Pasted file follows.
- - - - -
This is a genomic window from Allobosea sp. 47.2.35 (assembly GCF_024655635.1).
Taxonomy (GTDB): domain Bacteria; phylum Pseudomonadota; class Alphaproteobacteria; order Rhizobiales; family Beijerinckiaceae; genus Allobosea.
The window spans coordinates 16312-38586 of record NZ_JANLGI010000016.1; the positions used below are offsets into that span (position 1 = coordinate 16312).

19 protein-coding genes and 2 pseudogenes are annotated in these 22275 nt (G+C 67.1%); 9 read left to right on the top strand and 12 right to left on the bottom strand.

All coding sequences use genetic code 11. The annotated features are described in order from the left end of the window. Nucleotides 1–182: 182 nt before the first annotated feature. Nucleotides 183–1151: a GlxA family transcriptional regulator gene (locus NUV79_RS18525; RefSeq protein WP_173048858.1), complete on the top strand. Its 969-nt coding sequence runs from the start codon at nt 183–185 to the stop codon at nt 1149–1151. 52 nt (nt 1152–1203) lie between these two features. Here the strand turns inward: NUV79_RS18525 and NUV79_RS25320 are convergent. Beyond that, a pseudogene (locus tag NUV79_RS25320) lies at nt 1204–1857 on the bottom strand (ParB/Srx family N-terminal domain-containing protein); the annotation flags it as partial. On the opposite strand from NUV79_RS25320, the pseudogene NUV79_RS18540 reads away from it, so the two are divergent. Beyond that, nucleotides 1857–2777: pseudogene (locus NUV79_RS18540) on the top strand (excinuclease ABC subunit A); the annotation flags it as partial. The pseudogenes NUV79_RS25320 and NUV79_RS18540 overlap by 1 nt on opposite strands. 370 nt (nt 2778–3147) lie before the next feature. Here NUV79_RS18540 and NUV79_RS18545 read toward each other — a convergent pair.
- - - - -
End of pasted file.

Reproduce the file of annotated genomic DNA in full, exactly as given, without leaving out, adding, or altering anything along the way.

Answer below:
This is a genomic window from Allobosea sp. 47.2.35 (assembly GCF_024655635.1).
Taxonomy (GTDB): domain Bacteria; phylum Pseudomonadota; class Alphaproteobacteria; order Rhizobiales; family Beijerinckiaceae; genus Allobosea.
The window spans coordinates 16312-38586 of record NZ_JANLGI010000016.1; the positions used below are offsets into that span (position 1 = coordinate 16312).

19 protein-coding genes and 2 pseudogenes are annotated in these 22275 nt (G+C 67.1%); 9 read left to right on the top strand and 12 right to left on the bottom strand.

All coding sequences use genetic code 11. The annotated features are described in order from the left end of the window. Nucleotides 1–182: 182 nt before the first annotated feature. Nucleotides 183–1151: a GlxA family transcriptional regulator gene (locus NUV79_RS18525; RefSeq protein WP_173048858.1), complete on the top strand. Its 969-nt coding sequence runs from the start codon at nt 183–185 to the stop codon at nt 1149–1151. 52 nt (nt 1152–1203) lie between these two features. Here the strand turns inward: NUV79_RS18525 and NUV79_RS25320 are convergent. Beyond that, a pseudogene (locus tag NUV79_RS25320) lies at nt 1204–1857 on the bottom strand (ParB/Srx family N-terminal domain-containing protein); the annotation flags it as partial. On the opposite strand from NUV79_RS25320, the pseudogene NUV79_RS18540 reads away from it, so the two are divergent. Beyond that, nucleotides 1857–2777: pseudogene (locus NUV79_RS18540) on the top strand (excinuclease ABC subunit A); the annotation flags it as partial. The pseudogenes NUV79_RS25320 and NUV79_RS18540 overlap by 1 nt on opposite strands. 370 nt (nt 2778–3147) lie before the next feature. Here NUV79_RS18540 and NUV79_RS18545 read toward each other — a convergent pair.